Poster for India International Jewellery Show, IIJS
Poster for India International Jewellery Show, IIJS

Published in Issue 11

This issue also explored the Jewellery Design & Wedding Photography with some cool techniques to learn from experts in Gyaan section.

 

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They were a fad back in the 70s. They are redefining jewellery design now. Beads are adding contemporary sensibilities to classical thoughts to create jewellery for the women of today. Jewellery designer Riddhika Jesrani tells us how beads play a major role in creating elegant and modern jewellery designs

Statement Orange Day Beaded Necklace

Beads Represent an Evolution.

Women are evolving. They are becoming bolder and are willing to try new things. Fashion-oriented jewellery is one of these. Working with beads makes necklaces look grand and glamorous. How light reflects off faceted beads and makes the wearer shine is inspiring. It’s the attraction towards contemporary designs and materials that women are choosing to wear around their neck rather than traditional pieces. However, it’s important to not make the change look so drastic. That’s why adding some semi-precious stones helps bridge that thinking and strike a balance between the modern and traditional. It’s how vintage stories can be told in a young, contemporary manner.

Jewellery Design
Big Bold Gold Beaded Necklace

Jewellery is an Experience.

While designing, one must think about the person wearing it. How do you want her to feel? Once you have the answer to that question, use material, form, texture, and colour to design that feeling in your jewellery. Each piece is a story that can only be expressed with these four key elements. For example, a faceted bead will add a different look in a necklace than a plain red round one. If you’re looking to make the design fun, then just add some felt beads. If you’re working on kids’ collection, keep the colours bright and the textures fun enough for the kids to enjoy.

Jewellery Design
Signature Beaded Happy Buddha Necklace

There is Symmetry in Chaos.

It’s important to first visualise the design, scribble it out if required. Next, think of a colour scheme. Once that’s in place, pick out beads of different shape and size and lay them out. Then start eliminating. In other words, de-clutter. And you’ll realize that in the end, all you’re left with is what you string together. Make sure you take into consideration the colour and size of beads in order to balance your design.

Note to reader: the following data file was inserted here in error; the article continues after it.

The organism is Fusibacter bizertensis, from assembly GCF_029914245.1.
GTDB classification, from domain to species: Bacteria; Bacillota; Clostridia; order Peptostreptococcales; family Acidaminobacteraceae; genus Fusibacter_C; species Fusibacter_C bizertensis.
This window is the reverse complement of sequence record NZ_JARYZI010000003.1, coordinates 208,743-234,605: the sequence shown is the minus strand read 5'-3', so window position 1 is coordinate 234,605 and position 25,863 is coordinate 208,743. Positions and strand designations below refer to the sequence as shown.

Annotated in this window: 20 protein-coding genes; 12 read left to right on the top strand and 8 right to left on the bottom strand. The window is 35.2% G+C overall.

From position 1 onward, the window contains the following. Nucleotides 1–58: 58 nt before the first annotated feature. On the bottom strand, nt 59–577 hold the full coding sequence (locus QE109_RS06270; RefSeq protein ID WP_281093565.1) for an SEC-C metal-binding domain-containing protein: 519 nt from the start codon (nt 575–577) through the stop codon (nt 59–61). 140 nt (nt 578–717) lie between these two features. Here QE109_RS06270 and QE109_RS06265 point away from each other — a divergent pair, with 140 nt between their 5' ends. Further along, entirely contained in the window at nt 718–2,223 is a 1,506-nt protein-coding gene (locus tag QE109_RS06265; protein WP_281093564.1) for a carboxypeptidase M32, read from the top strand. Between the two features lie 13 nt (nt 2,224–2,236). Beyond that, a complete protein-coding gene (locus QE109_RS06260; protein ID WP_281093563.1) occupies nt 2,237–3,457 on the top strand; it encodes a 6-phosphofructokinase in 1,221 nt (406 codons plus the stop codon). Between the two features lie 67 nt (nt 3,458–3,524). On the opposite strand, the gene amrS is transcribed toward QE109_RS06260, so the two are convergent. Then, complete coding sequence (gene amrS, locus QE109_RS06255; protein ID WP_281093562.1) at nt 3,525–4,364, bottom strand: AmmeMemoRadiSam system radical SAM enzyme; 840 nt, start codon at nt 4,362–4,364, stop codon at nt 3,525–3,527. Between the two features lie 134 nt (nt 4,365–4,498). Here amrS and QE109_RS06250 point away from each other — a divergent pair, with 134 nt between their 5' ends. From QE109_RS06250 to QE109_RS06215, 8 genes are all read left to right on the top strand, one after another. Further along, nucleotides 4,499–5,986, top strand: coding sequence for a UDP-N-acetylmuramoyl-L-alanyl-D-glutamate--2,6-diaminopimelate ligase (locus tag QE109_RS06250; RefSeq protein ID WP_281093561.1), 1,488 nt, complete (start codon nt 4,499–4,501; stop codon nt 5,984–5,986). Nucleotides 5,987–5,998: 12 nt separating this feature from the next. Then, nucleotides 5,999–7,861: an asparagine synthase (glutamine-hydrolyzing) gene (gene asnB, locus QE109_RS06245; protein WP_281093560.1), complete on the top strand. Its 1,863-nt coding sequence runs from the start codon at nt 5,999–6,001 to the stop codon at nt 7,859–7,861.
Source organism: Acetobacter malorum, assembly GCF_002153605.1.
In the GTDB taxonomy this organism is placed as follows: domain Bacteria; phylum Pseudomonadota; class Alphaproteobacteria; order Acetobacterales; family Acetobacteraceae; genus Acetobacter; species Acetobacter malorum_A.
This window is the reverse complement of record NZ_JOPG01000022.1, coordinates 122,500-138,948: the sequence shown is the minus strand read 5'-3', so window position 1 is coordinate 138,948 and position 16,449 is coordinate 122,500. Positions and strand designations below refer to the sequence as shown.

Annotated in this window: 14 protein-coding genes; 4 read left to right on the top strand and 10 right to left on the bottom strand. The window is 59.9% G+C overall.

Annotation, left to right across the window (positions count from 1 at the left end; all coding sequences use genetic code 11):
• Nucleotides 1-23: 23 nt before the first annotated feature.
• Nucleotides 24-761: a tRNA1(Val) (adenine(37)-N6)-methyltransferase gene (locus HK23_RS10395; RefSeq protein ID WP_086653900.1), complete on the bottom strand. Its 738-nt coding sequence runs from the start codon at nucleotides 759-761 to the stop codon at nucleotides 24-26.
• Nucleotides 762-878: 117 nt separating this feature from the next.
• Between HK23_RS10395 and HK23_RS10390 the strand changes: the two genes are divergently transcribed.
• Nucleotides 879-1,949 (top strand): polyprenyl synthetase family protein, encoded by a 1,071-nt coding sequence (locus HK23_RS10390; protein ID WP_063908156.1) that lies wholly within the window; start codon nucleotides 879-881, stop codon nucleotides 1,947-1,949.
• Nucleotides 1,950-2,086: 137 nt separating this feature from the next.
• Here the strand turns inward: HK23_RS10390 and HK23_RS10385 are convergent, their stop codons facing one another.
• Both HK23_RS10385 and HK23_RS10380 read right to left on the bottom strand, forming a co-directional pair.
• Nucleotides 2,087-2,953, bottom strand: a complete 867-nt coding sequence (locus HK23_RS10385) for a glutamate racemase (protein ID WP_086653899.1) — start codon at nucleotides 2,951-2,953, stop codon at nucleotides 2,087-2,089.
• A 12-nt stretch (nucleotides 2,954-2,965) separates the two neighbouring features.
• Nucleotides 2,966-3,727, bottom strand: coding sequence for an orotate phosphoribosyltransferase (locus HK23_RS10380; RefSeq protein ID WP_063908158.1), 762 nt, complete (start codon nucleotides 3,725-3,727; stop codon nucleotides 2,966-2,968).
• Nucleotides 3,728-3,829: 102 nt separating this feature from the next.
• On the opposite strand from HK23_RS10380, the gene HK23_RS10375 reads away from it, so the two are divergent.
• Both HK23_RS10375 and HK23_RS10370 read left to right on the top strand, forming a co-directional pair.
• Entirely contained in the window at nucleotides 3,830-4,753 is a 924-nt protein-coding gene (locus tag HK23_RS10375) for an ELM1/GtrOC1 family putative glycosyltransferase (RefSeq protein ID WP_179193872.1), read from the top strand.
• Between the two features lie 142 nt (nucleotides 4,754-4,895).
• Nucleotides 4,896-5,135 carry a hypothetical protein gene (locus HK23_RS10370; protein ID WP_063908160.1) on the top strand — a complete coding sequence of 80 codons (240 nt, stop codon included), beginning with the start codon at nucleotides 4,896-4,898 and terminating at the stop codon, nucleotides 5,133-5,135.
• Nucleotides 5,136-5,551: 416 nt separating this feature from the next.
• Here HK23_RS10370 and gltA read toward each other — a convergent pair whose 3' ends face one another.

Jewellery Design
Signature Beaded Sunny Yellow Necklace
Signature Beaded Purple Burst Necklace

Jewellery Need not be Serious.

Put some fun in it. Create designs that remind the wearer that it’s not always about being perfect. It’s about enjoying the moment and being comfortable with the way things are. We all know how Indians take their jewellery so seriously. The idea is to get customers to buy a piece because it makes them smile and feel good every time they put it on.

Jewellery Design
Signature Beaded Statement Elephant Necklace
Signature Beaded Disco Necklace

Fashion is Freedom.

Following fashion trends is totally out of fashion. What’s in, is to believe in your own style and follow what makes you comfortable in your skin. It’s this freedom that a jewellery designer must pass on. Treat each piece as an incomplete sentence, with a belief that the story becomes complete only when it is worn. After all, it’s not just about what statement the jewellery piece makes, but also about how the wearer wants to make that statement.

Jewellery Design
Signature Beaded Icy Pearl Necklace
Signature Beaded Fiery Tortoise Necklace

Be Idea-Driven Rather Than Technique Driven.

Because, if the idea is in place you will figure out a way to make it. An idea or a colour scheme can be drawn from anything, anytime. It could be a rainbow you spot while traveling or the unique combination of colours in the food you’re having. Inspiration can ignite anytime and that’s why it’s important to keep your eyes peeled and ears perked up for anything exciting. Don’t worry if you don’t know the technique. It can be learned on the job. Just be original and believe in your creativity and creations.